Prague - "Our skirt in the EU," Miroslav Korecky writes about the nomination of Czech Local Development Minister Vera Jourova (ANO) for a post in the European Commission in Mlada fronta Dnes (MfD) today.
Kandidátka české vlády na eurokomisařku a ministryně pro místní rozvoj Věra Jourová z hnutí ANO vystoupila 21. července v Praze na tiskové konferenci. ČTK Krumphanzl Michal
Jourova's ostentatious emphasis on being a woman may be a double-edged weapon, Korecky writes.
The general consciousness of her skirt being the main qualification for the job and of Czechs having delivered her to Brussels on the direct order of future European "prime minister" Jean-Claude Juncker will certainly not strengthen her position in the EU, he adds.
As far as the domestic impact of the nomination is concerned, this is clearly a victory of Finance Minister Andrej Babis (ANO) and another defeat of Prime Minister Bohuslav Sobotka (Social Democrats, CSSD), Korecky writes.
It is no wonder as Sobotka was playing all the time with worse cards: he had a weaker candidate, his Social Democrats filled most top posts after the elections last year and ANO won the European elections, he adds.
Jourova's nomination is not a political compromise in the outward direction, to Brussels, but a compromise for domestic consumption in Prague, Petr Fischer writes in Hospodarske noviny (HN).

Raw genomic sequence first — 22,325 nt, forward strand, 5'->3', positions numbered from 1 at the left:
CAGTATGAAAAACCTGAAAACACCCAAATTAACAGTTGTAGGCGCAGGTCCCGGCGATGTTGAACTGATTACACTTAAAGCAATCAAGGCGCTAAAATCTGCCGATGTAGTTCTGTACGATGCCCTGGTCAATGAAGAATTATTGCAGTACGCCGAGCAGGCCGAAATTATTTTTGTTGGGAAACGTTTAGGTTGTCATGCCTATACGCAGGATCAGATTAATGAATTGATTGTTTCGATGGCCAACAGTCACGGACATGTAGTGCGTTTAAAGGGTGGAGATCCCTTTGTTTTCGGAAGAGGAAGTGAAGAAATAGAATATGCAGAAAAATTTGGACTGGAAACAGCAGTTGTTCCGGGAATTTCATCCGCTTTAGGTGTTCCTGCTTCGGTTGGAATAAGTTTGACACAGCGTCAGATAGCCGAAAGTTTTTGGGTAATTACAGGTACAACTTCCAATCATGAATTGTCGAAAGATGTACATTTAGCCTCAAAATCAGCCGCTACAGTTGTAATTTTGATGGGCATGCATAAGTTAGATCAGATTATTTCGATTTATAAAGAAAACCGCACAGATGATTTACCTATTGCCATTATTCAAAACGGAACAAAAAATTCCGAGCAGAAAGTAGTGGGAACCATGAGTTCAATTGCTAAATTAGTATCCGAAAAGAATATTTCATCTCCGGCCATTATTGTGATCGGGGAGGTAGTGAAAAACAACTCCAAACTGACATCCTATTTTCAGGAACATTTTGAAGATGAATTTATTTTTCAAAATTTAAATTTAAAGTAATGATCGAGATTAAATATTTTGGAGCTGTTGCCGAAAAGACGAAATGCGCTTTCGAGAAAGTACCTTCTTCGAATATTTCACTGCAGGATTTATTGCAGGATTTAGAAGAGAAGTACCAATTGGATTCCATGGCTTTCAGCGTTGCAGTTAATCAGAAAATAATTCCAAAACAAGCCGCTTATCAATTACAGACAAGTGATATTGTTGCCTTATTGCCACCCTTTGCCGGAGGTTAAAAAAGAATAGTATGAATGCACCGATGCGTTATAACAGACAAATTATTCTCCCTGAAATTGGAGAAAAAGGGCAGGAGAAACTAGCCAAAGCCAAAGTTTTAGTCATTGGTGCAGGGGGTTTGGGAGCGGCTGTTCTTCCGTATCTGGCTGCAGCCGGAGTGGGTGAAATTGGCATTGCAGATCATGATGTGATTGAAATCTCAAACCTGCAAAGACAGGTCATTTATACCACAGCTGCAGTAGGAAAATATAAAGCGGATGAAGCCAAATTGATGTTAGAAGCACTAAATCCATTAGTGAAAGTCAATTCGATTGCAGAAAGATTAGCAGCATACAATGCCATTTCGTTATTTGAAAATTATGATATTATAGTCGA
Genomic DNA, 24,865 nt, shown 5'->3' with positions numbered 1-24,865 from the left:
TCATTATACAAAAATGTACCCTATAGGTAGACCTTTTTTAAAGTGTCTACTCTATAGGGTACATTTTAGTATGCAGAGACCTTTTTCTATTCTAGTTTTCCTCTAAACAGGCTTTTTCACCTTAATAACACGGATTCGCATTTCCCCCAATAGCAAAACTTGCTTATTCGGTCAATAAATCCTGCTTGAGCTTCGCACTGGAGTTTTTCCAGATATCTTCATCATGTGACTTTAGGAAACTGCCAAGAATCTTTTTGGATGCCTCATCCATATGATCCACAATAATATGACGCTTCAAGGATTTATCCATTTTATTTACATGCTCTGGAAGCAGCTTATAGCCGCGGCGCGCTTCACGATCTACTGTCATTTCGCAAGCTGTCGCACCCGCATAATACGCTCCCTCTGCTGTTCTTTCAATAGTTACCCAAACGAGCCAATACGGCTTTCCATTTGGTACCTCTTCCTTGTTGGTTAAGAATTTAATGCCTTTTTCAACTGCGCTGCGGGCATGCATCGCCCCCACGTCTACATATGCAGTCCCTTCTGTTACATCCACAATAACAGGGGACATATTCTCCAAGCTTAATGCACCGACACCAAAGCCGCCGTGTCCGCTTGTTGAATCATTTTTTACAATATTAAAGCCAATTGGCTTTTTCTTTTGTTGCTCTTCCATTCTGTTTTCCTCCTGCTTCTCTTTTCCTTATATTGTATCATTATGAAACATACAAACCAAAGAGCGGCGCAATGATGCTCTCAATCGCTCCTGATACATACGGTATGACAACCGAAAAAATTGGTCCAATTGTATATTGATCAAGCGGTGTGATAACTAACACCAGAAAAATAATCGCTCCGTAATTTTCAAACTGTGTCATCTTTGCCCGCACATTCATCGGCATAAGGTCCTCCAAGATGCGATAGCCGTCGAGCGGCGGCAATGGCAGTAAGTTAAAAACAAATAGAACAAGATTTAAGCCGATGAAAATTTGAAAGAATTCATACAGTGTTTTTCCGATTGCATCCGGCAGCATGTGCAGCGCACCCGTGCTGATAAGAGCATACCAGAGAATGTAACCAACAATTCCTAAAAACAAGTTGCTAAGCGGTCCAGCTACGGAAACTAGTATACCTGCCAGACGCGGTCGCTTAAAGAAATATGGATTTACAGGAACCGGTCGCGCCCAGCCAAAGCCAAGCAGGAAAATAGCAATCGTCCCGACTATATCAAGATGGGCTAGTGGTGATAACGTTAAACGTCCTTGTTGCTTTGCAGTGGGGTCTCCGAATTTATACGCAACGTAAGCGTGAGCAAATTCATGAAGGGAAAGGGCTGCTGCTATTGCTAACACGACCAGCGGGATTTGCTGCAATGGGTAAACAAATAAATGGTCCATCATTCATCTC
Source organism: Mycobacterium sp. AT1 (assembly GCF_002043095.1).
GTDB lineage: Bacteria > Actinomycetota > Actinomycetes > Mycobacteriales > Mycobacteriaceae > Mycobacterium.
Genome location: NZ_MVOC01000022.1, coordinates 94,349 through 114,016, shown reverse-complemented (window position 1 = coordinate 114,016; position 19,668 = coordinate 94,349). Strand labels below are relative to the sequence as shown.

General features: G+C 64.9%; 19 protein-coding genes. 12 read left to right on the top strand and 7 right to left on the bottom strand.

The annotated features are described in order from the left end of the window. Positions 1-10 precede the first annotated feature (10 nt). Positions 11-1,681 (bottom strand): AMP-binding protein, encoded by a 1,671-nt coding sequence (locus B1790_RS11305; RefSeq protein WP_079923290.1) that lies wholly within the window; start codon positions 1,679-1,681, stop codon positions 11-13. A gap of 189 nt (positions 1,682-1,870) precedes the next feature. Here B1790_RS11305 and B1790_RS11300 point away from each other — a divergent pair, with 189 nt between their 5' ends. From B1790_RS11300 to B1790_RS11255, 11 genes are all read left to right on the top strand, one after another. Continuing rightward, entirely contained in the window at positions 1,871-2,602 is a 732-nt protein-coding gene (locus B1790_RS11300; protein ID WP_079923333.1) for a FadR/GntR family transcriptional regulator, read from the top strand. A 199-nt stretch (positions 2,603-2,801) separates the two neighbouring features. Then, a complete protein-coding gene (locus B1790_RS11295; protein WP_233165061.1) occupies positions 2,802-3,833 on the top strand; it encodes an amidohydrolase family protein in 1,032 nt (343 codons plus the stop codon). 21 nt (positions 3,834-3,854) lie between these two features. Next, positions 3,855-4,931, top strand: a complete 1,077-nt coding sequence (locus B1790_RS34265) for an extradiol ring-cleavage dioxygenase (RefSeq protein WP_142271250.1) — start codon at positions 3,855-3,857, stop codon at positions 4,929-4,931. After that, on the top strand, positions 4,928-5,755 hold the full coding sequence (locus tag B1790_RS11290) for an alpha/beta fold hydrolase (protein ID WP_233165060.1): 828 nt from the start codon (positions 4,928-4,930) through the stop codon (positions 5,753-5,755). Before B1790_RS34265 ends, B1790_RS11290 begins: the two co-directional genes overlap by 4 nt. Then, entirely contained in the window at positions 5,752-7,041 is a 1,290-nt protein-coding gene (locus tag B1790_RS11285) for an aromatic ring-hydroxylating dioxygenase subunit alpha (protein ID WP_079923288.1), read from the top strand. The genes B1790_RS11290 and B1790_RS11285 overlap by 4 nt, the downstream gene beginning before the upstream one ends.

In exchange for Jourova, the Social Democrats gained a consent with some social measures such as an increase in the minimum wage, Fischer writes.
With some malice, the Social Democrats expect Jourova not to succeed in Brussels, he adds.
In addition, ANO has now the feeling that its importance and influence have really crossed the Czech border, Fischer writes.
Jourova's success will also be important for the Czech political scene, he adds.
It may have an impact on her ANO that might finally understand that politics is something different than adroit marketing selling the parallel between the management of a firm and the state, he adds, alluding to the election platform of Babis's ANO.
Cynics may argue that after the Israeli offensive in the Gaza Strip ends in a week or two, everything will return to the status ante bellum, Teodor Marjanovic writes in Mlada fronta Dnes.
However, one thing has basically changed. Until recently, Hamas's anti-Jewish fanatics were backed by the Muslim Brotherhood government in Egypt, the only other country neighbouring with the Gaza Strip, Marjanovic writes.
Thanks to this, Hamas could easily acquire heavy weapons and efficient missiles from Syria and Iran, he adds.
But now generals have the main say in Cairo and they are reluctant to be involved in the smuggling cooperation, Marjanovic writes.
A few militants will certainly get out of the ruins and start digging again their work of destruction, he adds.
However, they will lack many things, especially the missiles, Marjanovic writes.
But they will never suffer from any lack of their civilians, he adds.